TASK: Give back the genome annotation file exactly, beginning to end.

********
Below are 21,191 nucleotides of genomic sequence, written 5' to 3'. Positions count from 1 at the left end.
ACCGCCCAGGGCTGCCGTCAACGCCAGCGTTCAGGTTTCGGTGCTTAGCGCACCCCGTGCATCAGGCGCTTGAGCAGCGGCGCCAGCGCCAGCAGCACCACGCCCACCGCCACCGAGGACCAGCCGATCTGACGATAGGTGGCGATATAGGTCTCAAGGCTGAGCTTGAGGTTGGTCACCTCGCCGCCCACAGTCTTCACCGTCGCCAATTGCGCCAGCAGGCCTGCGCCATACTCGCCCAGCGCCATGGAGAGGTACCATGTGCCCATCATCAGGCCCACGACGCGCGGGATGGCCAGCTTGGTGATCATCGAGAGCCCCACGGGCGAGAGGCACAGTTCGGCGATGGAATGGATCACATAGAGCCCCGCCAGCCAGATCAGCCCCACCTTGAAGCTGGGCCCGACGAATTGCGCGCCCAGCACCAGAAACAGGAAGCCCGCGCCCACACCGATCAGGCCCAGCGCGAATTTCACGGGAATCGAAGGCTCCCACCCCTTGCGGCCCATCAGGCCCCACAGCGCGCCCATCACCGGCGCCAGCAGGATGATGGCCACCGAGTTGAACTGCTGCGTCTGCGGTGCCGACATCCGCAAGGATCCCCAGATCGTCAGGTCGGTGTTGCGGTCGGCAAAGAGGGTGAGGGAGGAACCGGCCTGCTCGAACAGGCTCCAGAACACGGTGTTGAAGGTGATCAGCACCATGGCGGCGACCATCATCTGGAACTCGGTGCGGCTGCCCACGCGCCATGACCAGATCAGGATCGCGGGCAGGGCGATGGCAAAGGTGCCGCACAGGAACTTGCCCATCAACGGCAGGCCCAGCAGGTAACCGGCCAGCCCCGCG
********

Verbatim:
Below are 21,191 nucleotides of genomic sequence, written 5' to 3'. Positions count from 1 at the left end.
ACCGCCCAGGGCTGCCGTCAACGCCAGCGTTCAGGTTTCGGTGCTTAGCGCACCCCGTGCATCAGGCGCTTGAGCAGCGGCGCCAGCGCCAGCAGCACCACGCCCACCGCCACCGAGGACCAGCCGATCTGACGATAGGTGGCGATATAGGTCTCAAGGCTGAGCTTGAGGTTGGTCACCTCGCCGCCCACAGTCTTCACCGTCGCCAATTGCGCCAGCAGGCCTGCGCCATACTCGCCCAGCGCCATGGAGAGGTACCATGTGCCCATCATCAGGCCCACGACGCGCGGGATGGCCAGCTTGGTGATCATCGAGAGCCCCACGGGCGAGAGGCACAGTTCGGCGATGGAATGGATCACATAGAGCCCCGCCAGCCAGATCAGCCCCACCTTGAAGCTGGGCCCGACGAATTGCGCGCCCAGCACCAGAAACAGGAAGCCCGCGCCCACACCGATCAGGCCCAGCGCGAATTTCACGGGAATCGAAGGCTCCCACCCCTTGCGGCCCATCAGGCCCCACAGCGCGCCCATCACCGGCGCCAGCAGGATGATGGCCACCGAGTTGAACTGCTGCGTCTGCGGTGCCGACATCCGCAAGGATCCCCAGATCGTCAGGTCGGTGTTGCGGTCGGCAAAGAGGGTGAGGGAGGAACCGGCCTGCTCGAACAGGCTCCAGAACACGGTGTTGAAGGTGATCAGCACCATGGCGGCGACCATCATCTGGAACTCGGTGCGGCTGCCCACGCGCCATGACCAGATCAGGATCGCGGGCAGGGCGATGGCAAAGGTGCCGCACAGGAACTTGCCCATCAACGGCAGGCCCAGCAGGTAACCGGCCAGCCCCGCG